Coleman v. State

Annotate this Case

328 So. 2d 642 (1976)

Amburs COLEMAN, alias v. STATE.

Div. 435.

Court of Criminal Appeals of Alabama.

March 9, 1976.

William T. Denson, Goodwater, for appellant.

William J. Baxley, Atty. Gen. and Sarah M. Greenhaw, Asst. Atty. Gen. for the State.

LEIGH M. CLARK, Supernumerary Circuit Judge.

Appellant was convicted of murder in the second degree. The jury fixed the minimum punishment, imprisonment in the penitentiary for ten years. He was sentenced accordingly.

According to the evidence for the State, the body of the alleged victim was found on January 25, 1975, at approximately 4:00 P.M., in a residential section of Ashland. He was there examined by the coroner, the chief of police and others. There were four bullet "holes" in the body. The record is not clear as to which, if any, were entrance holes as distinguished from exit holes. Pictures of the body were introduced in evidence. A witness pointed to some of the holes as shown by the pictures, but we cannot tell from the record what holes were pointed to by the witness. Before being taken to the funeral home, the body was observed by the Ashland chief of police and by the Clay County coroner.

*643 Soon thereafter Chief of Police Alexander, accompanied by State Trooper Jack Watley, went looking for defendant. Upon locating him, they arrested him, and at the time of his arrest defendant handed them a seven-shot pistol, 22 caliber, which had seven fired cartridges in it at the time.

For a conviction, the State relied chiefly upon an admission by defendant that he had killed with the pistol mentioned the victim alleged in the indictment. The admission was made to the sheriff of Clay County, who testified that defendant had been given all the warnings required before a confession becomes admissible in evidence, had been fully advised of his privilege against self-incrimination, of his right to counsel, and the record presents no question as to the voluntariness of the admission made by defendant. He claimed in the statement that he was afraid of the victim, that there had been some ill feeling between them about a woman, that he saw the victim "on his knees behind my house digging for something. I called him by name. Jack turned his head toward me and put his right hand toward his right front pocket. I pulled my gun from my pocket and shot four times as fast as I could."

There were no eye witnesses to the killing, except defendant, who took the stand, admitted the killing and continued to claim that he was acting in self-defense. As to what occurred at the time of the shooting, defendant's testimony did not vary substantially from the previous statement made by him as quoted above.

We agree with appellant that the evidence was not as clear and satisfactory as it could have been to the effect that the victim was killed by being shot with a pistol as charged in the indictment, but we do not agree with the contention that a professional autopsy was necessary or that proof of death under the circumstances here presented could have only been made by an expert witness. No special kind of evidence is necessary to prove the corpus delicti. Circumstantial evidence is sufficient. Hearns v. State, 47 Ala.App. 725, 261 So. 2d 64; Dawson v. State, 48 Ala. App. 594, 266 So. 2d 806, cert. denied 289 Ala. 741, 266 So. 2d 812. The evidence, including the photographs, was sufficient to show that the victim was shot by projectiles from a deadly weapon, that he did not take his own life, that death did not result from an accident or natural causes, and all the circumstances indicate that a felonious homicide had taken place. In the absence of other evidence, some evidence indicating the contrary, the circumstances shown were sufficient to form the basis for a finding that a murder had been committed. Price v. State, 52 Ala.App. 21, 288 So. 2d 803; Taylor v. State, 44 Ala.App. 575, 217 So. 2d 86. It is clear that the bullet wounds in the victim were of recent origin when the body was found. No such case as Welch v. State, 45 Ala.App. 657, 235 So. 2d 906, involving an intervening cause of death occurring more than two months after the victim was shot in a leg, is here involved.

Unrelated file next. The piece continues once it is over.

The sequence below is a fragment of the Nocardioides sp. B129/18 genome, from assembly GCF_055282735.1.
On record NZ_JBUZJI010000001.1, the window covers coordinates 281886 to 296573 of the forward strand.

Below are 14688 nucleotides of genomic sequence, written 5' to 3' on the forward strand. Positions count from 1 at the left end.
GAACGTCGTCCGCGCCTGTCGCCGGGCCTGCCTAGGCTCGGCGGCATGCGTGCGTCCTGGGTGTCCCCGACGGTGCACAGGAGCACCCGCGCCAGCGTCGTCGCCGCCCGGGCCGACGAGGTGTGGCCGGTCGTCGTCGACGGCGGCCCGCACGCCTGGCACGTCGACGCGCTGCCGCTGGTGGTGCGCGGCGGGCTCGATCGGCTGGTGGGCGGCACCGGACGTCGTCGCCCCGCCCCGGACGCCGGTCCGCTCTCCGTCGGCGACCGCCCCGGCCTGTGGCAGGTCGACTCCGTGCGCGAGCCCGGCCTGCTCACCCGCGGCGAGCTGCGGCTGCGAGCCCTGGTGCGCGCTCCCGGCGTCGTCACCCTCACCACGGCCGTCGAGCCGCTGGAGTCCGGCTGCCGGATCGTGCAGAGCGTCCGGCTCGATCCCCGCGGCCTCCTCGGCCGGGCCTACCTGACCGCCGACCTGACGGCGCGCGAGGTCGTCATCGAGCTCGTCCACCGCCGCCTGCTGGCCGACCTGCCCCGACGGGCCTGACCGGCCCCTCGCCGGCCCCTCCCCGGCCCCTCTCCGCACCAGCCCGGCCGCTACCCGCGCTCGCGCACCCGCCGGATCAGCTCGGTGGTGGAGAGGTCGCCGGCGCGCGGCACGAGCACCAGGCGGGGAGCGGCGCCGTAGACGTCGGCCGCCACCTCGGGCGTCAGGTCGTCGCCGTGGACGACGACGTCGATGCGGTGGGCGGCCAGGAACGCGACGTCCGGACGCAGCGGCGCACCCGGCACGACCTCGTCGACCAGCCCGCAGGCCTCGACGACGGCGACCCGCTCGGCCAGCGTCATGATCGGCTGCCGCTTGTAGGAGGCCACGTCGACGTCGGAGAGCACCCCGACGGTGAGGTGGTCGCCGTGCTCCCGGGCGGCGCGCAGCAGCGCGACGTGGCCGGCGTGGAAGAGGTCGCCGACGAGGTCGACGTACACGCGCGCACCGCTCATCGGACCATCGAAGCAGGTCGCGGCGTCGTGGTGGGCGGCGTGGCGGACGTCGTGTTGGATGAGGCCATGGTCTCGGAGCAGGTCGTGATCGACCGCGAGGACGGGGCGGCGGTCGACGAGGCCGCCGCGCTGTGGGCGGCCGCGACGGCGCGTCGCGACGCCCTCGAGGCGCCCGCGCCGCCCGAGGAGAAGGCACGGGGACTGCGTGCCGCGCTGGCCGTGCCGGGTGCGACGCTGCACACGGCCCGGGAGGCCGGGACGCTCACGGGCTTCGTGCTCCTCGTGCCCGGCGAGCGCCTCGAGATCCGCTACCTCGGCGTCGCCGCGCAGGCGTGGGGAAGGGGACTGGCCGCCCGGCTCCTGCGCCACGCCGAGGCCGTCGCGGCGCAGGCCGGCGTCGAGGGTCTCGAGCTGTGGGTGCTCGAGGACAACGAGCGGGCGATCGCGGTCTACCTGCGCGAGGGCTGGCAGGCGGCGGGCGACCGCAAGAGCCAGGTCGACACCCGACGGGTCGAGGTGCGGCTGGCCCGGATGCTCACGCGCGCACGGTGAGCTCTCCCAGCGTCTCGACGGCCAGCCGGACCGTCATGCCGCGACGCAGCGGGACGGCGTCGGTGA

Proof of the corpus delicti was in no way dependent upon the confession. Proof of corpus delicti alone is not sufficient upon which to base a conviction, but proof thereof may be aided by admissions or confessions of accused admitted as evidence, so as to satisfy a jury beyond a reasonable doubt of the guilt of accused. Hicks v. State, 247 Ala. 439, 25 So. 2d 139; Gaddis v. State, 39 Ala.App. 630, 106 So. 2d 268.

Defendant's testimony furnished little, if any, evidence to support his claim of self-defense. We can fully understand that a jury, even though it believed that defendant's testimony was substantially true, was not convinced that he was in real or apparent danger of death or bodily harm at the time he intentionally fired the fatal shots.

The action of the trial court in overruling defendant's motion to exclude the testimony at the close of the State's case and *644 in submitting the case to the jury for a verdict was free of error.

We have considered hereinabove all of the contentions made by appellant. In addition, we have searched the record for any error prejudicial to him and have found none.

The judgment appealed from should be affirmed.

The foregoing opinion was prepared by Supernumerary Circuit Judge LEIGH M. CLARK serving as a judge of this Court under Section 2 of Act No. 288 of July 7, 1945, as amended; his opinion is hereby adopted as that of the Court. The judgment below is hereby


All the Judges concur.